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Shakespeare!
Friends, Romans, Countrymen… lend me your eyes and ears! The

time has come upon us to join in revelry with the Bard, the Myth, the

Legend, William Shakespeare.

Shakespeare was and is many different things to many different people.

Some consider him the greatest writer in the English language (or any

language). Others think of him as an icon, a symbol of “English class.”

Love him or hate him, the man’s works have survived 400 years, and are

apt to survive at least another century in the popular imagination.

In class this year, we’re going to explore the different meanings of

Shakespeare: the man, the myth, the poet, the playwright, the

businessman, the philosopher… and so on.

The Reading of Shakespeare

Based on your vote, this year we’ll read the following:

Hamlet Much Ado About Nothing


Othello Twelfth Night

King Lear Much Ado About Nothing

Antony and Cleopatra Assorted Sonnets

Shakespeare’s plays didn’t survive because they were “great”; they survived

because people had fun reading and performing them. So above all else,

we’re going to have fun with our challenges: the analysis and performance

of his plays and poems.

Grades and Evaluations

With that in mind, I have designed my first semester around ONE

Central Assignment: A Research Paper, combined with a

Project/Presentation, that together makes up 55% of your grade.

Of course, the most ambitious of journeys can only be done in small steps.

Continuously, throughout the semester, we’ll be taking these steps together

to ensure that you succeed in your final project and paper. These steps will

be done in your Journal, which I expect you to bring to class every day.
Every Friday, I review your work to see if you are on track.

Research Paper - 40%

Students will create a research paper that is the synthesis of the

following:

1) Writings in their Daily Journals - 10 min per class

2) One Nonfiction book about Shakespeare, his plays (or one of his

plays), Elizabethan England, or Shakespearean performance on stage or film

3) Two Original Essays - Analysis of Literature

4) Two textual sources, fiction or nonfiction

5) Quotations from 2 of the Plays listed above, or any Sonnets

Presentation - 15%

Students will do one of the following:

1) Present their research in a 10 minute powerpoint presentation

(Rubric provided)

2) Create a 10 minute lesson for students (to be done in teams) on a

Shakespearean play other than Hamlet


3) Act out (alone or with others) a scene from a Shakespearean play

other than Hamlet - one page reflection

So that’s the big chunk, the big 55%. The rest is outlined below:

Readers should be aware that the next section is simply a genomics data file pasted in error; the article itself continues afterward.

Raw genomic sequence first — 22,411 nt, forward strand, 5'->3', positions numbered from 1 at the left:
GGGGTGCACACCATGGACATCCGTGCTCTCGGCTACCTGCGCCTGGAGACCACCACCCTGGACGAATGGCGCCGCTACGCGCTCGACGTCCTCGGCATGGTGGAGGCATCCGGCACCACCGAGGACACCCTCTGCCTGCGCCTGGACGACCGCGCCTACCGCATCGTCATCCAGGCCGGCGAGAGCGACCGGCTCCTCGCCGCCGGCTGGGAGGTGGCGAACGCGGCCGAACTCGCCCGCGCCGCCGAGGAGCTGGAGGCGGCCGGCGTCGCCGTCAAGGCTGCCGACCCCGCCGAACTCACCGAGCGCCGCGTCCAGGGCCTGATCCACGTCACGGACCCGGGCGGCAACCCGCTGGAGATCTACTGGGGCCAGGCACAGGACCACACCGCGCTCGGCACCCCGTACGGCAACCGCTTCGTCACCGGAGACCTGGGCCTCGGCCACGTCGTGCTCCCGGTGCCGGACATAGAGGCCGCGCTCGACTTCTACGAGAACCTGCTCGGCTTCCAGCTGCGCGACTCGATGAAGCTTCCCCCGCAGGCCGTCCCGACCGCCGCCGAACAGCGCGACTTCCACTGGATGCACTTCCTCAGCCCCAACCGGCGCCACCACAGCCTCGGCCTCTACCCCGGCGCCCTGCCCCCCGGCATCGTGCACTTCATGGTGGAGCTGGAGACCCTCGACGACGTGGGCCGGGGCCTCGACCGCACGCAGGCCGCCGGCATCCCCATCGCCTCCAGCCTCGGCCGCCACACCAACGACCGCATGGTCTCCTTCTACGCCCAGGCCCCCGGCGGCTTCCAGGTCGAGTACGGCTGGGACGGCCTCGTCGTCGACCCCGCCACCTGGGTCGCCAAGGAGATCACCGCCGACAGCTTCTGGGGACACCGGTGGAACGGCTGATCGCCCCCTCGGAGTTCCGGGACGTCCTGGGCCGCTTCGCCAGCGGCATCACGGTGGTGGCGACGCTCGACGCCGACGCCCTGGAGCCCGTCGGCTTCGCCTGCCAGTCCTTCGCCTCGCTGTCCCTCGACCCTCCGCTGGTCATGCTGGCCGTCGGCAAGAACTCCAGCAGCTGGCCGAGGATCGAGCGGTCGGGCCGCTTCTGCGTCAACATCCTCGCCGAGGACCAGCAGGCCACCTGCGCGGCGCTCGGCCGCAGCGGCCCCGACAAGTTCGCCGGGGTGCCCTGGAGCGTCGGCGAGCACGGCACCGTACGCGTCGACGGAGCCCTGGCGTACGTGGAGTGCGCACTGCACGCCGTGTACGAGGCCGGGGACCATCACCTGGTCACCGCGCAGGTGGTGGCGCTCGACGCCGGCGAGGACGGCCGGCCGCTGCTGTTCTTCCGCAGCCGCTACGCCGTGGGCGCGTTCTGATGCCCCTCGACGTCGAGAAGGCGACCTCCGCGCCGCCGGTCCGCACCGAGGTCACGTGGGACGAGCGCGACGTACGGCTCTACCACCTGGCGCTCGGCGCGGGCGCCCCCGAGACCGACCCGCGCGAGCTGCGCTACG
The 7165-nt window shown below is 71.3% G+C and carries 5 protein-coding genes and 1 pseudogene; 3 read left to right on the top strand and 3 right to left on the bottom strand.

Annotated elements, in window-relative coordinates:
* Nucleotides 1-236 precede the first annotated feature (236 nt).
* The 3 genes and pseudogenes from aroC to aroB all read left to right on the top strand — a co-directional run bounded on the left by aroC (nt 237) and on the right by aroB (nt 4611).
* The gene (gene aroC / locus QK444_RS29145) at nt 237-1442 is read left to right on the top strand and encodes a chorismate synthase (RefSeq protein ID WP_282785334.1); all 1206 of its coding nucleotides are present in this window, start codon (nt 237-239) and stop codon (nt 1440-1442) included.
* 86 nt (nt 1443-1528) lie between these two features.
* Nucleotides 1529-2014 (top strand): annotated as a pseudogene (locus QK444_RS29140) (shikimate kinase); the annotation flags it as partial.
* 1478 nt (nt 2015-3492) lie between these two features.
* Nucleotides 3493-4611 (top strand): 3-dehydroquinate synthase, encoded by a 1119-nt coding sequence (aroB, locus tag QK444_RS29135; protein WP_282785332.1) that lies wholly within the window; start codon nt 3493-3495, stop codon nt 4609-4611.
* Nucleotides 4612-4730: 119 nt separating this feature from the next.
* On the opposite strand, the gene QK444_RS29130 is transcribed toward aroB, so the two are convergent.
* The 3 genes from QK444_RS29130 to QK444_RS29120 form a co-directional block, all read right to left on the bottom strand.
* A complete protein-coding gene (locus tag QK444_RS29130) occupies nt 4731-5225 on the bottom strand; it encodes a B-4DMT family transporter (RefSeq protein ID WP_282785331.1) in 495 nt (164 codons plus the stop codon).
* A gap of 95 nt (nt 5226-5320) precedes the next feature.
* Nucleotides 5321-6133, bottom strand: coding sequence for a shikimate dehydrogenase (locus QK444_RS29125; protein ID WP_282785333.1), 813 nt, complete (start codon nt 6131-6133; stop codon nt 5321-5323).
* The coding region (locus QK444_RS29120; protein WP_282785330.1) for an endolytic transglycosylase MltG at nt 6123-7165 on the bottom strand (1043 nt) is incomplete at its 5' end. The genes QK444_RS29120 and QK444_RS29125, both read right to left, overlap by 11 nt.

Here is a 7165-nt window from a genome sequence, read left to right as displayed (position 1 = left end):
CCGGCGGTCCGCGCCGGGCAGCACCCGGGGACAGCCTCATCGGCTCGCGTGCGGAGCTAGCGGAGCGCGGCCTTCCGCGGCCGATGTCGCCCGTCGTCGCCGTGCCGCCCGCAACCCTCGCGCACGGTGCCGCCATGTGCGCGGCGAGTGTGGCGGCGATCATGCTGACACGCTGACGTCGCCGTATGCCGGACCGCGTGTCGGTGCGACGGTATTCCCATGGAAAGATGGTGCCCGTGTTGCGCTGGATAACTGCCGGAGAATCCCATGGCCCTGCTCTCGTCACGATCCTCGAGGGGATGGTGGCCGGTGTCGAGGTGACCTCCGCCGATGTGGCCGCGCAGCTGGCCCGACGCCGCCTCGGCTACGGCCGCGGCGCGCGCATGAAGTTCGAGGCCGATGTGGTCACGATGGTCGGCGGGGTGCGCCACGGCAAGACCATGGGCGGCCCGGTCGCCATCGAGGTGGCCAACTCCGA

Original Writing - 15%

Students will do one of the following:

1) Write and present an Allusive Sonnet of their own creation (or

poetic monologue), inspired by a text of Shakespeare

2) Modernize a scene in Hamlet (or another scene from a Shakespeare

play)

Quizzes - 10%

Mostly unstructured, made up on the spot. This allows me the

flexibility to adapt what they do. I want them to be ready for College--

reading, lecture, note-taking, and discussion. That's the bulk of it.

Teamwork - 20%

This has two categories:

1) How well you work with me


2) How well you work with your classmates

Syllabus – Semester I

Curious Incident

Week 0 - Shakespeare the man, the myth, the legend.

Weeks 1: Curious Incident - Reading Quiz. Review of literary terms

we'll need to know this year.

Selected Nonfiction & Sonnets

Week 2: Focus on Christopher's state of consciousness. The

geography of England, now and in Shakespeare's time.

Week 3: Shakespeare's world - Nonfiction books assigned. Begin

training in Shakespeare's language.

Hamlet

Week 4: Start College Essay. Shakespeare's world.

Week 5: Plots of Popular Shakespeare plays

Week 6: Start of Research Paper


Week 7: Begin Hamlet - plot and basics. Start of College Essay

Writing - Hamlet returns from college, we apply to it!

Week 8: The Elizabethan World View: the Body Politic and the Great

Chain of Being

Week 9: The ambiguity of boundaries in Hamlet. Ways to understand

family - why Hamlet is so popular.

Week 10: Consciousness - Hamlet confronts consciousness

Week 11-12: Continue our study of consciousness. Sonnets that

explore states of mind and quality of feeling.

Much Ado About Nothing

Week 13: Gender roles. Shakespearean comedy in performance.

Week 14: Malapropism and slapstick. Finish Research Paper before

Winter Break

Week 15-18: Presentations and Original Writing. Acting. Films.

General revelry. Introducing the plays of 2nd semester.